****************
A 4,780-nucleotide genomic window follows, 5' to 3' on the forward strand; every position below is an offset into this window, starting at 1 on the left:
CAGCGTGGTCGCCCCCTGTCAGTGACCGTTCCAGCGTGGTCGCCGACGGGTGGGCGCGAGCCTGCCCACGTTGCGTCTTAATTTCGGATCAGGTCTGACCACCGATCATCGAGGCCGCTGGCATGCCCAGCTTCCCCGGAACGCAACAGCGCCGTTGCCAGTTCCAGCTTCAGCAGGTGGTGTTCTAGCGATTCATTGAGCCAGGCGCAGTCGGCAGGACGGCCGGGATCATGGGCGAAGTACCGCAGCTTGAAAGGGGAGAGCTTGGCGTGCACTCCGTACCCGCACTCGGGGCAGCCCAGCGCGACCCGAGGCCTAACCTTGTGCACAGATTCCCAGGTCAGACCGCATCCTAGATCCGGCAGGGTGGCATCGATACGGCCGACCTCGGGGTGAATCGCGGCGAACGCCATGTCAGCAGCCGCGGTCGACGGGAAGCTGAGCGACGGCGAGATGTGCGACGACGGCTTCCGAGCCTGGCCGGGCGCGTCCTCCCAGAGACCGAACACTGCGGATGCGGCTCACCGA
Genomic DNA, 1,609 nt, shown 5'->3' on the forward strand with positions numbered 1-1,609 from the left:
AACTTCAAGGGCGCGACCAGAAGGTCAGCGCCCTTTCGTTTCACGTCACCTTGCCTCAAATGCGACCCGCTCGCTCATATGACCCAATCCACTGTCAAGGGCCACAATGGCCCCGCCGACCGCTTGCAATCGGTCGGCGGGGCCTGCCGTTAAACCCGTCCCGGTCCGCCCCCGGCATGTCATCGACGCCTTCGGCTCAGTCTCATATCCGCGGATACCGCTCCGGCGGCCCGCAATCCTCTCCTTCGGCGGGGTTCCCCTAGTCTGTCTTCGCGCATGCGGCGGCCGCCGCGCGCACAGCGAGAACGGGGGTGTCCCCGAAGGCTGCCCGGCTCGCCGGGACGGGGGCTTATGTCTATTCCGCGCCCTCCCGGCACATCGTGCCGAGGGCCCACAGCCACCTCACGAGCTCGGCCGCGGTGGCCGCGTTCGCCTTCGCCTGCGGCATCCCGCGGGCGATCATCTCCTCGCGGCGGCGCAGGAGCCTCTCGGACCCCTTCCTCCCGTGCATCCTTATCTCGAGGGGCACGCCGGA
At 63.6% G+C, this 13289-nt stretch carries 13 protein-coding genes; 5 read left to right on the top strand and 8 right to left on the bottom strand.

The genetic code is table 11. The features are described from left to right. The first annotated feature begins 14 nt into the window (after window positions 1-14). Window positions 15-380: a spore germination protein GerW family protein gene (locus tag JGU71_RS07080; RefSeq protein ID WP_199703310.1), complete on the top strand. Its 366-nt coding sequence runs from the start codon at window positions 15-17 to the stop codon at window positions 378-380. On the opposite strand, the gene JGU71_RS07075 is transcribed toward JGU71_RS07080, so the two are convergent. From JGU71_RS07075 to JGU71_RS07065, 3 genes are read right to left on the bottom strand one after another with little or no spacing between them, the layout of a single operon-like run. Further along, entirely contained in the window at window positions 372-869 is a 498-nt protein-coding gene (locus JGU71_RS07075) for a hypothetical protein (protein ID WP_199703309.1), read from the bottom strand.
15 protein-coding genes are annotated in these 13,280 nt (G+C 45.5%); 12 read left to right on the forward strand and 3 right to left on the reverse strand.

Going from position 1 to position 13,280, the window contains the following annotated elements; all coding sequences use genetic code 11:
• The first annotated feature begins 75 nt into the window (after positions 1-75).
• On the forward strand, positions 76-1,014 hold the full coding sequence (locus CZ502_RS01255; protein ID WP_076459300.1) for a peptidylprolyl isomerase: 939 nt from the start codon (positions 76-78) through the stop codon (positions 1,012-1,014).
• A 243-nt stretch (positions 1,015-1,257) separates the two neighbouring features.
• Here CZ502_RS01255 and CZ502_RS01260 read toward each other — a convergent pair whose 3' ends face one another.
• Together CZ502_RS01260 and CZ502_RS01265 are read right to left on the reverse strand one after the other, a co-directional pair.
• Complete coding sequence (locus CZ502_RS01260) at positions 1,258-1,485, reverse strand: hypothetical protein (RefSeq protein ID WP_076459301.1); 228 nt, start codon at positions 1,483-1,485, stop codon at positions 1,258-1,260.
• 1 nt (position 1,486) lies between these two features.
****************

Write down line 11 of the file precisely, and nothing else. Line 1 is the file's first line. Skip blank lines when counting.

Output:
• A 243-nt stretch (positions 1,015-1,257) separates the two neighbouring features.